Texas and oil: two words with a long association in the American consciousness -- for good reason. Texas is our leading crude oil production state and has been called the birthplace of the modern oil industry. And with three large shale gas plays in state -- Barnett, Haynesville and Eagle Ford -- Texas will continue to be a major energy supplier for years to come.

The Eagle Ford, where the first well was drilled only three years ago, is already producing more than 100,000 barrels a day and could reach 420,000 by 2015, almost as much as Ecuador, according to Bentek Energy, a consultancy.

NY Times

Shale: Supporting Texas Communities

In 2010 development in the Eagle Ford shale gas created almost 7,000 jobs paying over $300 million in salaries. And this is just the beginning:

[T]he UTSA study estimates that by 2020, 5,000 new wells will be drilled, and the Eagle Ford will support almost 68,000 full-time jobs, account for almost $21.5 billion in total annual economic output, and add almost $1.2 billion to Texas' revenues.


Moving beyond oil, the Barnett shale gas is one of the largest producing natural-gas fields in the United States and has "added a new dimension to the north Texas economy, supporting thousands of jobs and generating millions in tax revenue for local governments and school districts." Drilling and production activity in the Barnett shale supports over 110,000 jobs and has added $6 billion to the local property tax base. In the Barnett, as in Eagle Ford:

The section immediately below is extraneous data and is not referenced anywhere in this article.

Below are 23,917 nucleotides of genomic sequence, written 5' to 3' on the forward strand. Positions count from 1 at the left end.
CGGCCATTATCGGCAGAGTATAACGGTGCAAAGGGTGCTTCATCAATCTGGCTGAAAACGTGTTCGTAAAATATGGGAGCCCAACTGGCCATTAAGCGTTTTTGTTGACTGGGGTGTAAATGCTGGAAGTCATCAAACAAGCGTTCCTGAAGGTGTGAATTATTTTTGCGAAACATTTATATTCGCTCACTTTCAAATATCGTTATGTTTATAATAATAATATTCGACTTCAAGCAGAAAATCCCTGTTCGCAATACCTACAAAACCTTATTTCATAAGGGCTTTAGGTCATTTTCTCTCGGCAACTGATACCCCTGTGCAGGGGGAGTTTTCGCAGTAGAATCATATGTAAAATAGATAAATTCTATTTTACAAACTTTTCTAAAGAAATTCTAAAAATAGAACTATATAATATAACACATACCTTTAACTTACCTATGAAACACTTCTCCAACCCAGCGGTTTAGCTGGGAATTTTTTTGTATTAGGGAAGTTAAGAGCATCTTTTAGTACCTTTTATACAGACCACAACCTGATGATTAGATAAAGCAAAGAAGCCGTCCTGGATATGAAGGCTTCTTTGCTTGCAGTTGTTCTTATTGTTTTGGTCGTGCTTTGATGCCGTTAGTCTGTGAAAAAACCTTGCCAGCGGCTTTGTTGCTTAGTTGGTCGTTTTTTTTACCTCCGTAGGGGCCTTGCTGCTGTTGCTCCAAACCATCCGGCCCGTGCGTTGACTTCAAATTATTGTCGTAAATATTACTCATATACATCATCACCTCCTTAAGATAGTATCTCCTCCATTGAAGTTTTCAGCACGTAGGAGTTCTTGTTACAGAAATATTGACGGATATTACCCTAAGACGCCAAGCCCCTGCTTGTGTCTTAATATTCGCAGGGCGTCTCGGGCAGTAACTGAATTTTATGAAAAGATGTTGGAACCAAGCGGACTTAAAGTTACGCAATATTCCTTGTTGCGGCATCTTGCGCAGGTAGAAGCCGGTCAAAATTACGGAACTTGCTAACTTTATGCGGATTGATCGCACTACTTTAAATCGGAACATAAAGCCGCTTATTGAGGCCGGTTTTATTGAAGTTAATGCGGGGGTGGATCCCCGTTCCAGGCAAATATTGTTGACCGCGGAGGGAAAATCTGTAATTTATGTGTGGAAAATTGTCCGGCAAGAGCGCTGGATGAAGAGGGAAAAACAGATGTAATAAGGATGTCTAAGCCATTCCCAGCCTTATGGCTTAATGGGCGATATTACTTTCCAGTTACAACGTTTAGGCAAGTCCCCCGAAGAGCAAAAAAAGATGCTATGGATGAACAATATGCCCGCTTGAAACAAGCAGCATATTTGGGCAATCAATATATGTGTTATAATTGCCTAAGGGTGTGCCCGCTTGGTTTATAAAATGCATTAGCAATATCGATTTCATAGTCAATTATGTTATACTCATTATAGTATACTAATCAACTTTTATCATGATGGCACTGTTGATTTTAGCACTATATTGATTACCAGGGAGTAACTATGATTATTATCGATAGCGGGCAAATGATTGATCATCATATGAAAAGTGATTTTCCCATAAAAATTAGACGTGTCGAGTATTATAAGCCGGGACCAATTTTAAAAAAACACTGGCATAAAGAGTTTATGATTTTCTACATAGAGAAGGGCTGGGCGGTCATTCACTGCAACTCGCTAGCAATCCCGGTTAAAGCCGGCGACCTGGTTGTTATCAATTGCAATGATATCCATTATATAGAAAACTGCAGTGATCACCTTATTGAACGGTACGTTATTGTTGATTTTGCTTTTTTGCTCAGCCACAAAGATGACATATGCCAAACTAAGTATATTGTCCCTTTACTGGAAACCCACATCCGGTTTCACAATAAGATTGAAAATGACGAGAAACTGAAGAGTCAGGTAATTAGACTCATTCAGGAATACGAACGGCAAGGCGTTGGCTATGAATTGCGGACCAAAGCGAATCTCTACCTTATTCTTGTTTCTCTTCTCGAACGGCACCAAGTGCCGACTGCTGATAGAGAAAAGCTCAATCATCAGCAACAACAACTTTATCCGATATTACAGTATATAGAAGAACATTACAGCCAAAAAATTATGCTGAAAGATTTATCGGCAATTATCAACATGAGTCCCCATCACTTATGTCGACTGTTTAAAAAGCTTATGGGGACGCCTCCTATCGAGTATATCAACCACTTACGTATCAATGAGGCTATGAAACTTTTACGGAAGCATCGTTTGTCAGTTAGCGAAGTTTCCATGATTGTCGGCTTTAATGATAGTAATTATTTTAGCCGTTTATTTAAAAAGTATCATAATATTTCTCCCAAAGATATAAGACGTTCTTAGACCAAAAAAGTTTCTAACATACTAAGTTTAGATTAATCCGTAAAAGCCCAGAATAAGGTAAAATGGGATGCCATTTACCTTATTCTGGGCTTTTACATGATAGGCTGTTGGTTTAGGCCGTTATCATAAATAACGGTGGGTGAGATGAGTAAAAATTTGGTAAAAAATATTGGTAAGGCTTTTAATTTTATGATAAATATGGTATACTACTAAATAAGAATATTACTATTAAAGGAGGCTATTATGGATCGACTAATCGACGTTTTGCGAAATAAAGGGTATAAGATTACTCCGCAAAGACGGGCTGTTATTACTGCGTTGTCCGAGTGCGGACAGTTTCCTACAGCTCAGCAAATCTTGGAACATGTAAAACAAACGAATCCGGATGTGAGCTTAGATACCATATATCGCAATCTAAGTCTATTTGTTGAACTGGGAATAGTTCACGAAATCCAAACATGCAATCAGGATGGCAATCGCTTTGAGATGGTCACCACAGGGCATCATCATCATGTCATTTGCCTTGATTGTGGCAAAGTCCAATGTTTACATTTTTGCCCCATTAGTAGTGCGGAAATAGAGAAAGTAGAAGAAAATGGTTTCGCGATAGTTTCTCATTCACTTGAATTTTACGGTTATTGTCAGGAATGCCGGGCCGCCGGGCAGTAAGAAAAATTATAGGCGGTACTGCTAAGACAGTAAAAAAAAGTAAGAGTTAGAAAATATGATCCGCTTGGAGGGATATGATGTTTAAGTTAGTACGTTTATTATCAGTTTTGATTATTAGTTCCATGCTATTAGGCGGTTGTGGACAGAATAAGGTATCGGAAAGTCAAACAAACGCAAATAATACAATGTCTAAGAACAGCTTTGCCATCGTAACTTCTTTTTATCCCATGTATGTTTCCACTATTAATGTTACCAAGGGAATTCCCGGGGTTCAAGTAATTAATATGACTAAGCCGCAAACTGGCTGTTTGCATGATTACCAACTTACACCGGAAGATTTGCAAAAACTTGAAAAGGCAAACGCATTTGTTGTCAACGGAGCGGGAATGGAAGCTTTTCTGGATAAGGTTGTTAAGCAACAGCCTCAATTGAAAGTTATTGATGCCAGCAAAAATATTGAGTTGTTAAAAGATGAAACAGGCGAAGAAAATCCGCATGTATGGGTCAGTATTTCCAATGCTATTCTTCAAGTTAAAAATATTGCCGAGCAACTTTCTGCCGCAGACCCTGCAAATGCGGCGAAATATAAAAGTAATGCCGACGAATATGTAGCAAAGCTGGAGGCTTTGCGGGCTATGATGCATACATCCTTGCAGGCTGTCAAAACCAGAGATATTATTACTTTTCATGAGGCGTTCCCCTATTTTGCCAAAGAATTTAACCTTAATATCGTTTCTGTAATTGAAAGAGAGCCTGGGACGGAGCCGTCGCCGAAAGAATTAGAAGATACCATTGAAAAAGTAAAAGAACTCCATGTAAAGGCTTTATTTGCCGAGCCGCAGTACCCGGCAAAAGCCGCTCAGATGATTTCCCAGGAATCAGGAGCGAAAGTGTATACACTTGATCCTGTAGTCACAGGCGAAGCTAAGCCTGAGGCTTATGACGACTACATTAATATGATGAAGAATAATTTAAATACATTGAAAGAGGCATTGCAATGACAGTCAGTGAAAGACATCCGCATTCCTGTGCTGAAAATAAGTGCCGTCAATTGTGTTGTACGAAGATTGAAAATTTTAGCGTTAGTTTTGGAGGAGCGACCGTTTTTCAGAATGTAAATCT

The economic transformation is the result of a new drilling method, hydraulic fracturing, combined with horizontal drilling, that allows companies to extract oil and gas from impermeable layers of shale.

Jobs, growth and a new lease on energy in a state known for it: that is the promise of hydraulic fracturing.